In the bathroom of the doctor’s office you stare at the pad in your underwear, slick red but not soaked through. You wonder if you should change it.
A nurse leads you to the exam room, where you climb onto the table. You wrinkle the paper that will tear when you lay back, shift forward into the stirrups.
Your husband smiles at you from a chair where he is reading emails on his phone.
The doctor enters, announces that you’re having a miscarriage.
You knew this last night, when a thud in your belly woke you once, twice. Dragged you to the toilet where you sat for hours, watching the dog watching you, her head cocked, pacing back and forth in the doorway.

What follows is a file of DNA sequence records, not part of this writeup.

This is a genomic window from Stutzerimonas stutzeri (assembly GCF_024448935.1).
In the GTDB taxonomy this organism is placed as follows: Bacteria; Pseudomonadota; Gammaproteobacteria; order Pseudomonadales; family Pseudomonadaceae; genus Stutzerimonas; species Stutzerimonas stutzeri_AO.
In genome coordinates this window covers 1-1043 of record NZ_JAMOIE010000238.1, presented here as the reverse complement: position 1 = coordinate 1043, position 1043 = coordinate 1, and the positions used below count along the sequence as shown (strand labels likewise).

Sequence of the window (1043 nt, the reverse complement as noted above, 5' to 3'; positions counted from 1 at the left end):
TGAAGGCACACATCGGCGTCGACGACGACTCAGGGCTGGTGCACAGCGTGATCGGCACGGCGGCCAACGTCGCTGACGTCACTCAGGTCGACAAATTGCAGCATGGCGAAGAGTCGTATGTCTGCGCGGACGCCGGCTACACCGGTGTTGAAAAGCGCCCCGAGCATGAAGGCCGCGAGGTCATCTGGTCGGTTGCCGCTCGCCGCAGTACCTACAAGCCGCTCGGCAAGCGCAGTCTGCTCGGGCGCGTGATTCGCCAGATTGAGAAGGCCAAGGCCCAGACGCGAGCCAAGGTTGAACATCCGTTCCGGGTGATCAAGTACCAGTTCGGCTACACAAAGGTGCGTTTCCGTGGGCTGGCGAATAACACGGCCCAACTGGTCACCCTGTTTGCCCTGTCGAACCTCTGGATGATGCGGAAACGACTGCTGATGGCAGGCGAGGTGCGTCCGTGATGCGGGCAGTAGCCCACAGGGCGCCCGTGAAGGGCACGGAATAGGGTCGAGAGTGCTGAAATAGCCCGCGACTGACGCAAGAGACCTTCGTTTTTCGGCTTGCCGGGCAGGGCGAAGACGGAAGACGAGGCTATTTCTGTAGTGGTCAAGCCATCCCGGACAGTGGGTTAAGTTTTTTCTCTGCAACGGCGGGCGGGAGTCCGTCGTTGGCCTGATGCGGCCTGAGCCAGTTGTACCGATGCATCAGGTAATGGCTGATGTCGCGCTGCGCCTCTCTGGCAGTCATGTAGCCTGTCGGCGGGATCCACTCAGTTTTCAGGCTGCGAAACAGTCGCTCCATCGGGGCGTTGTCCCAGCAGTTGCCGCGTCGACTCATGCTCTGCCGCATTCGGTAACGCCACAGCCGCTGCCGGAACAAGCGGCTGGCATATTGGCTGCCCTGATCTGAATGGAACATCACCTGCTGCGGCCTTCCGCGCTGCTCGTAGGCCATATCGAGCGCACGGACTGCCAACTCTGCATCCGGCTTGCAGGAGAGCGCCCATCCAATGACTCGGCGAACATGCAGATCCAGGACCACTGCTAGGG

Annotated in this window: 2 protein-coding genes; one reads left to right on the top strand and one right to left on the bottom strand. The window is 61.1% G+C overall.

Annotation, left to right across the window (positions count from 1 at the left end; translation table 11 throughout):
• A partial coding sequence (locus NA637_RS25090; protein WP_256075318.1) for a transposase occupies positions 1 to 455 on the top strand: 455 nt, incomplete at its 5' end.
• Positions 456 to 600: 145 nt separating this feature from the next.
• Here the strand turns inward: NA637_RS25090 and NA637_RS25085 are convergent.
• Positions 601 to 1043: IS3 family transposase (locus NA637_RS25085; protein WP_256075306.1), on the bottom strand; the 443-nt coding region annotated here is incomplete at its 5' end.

The doctor steps out, tells you to undress from the waist down and cover yourself with a sheet.
You lump your jeans and underwear on the floor, and the pad sits, exposed, raw.
A knock and the doctor is back, snapping on gloves, checking for latex allergies. Sliding between your legs, saying, You’re going to feel my hand, you’re going to feel my hand, you’re going to feel my fingers.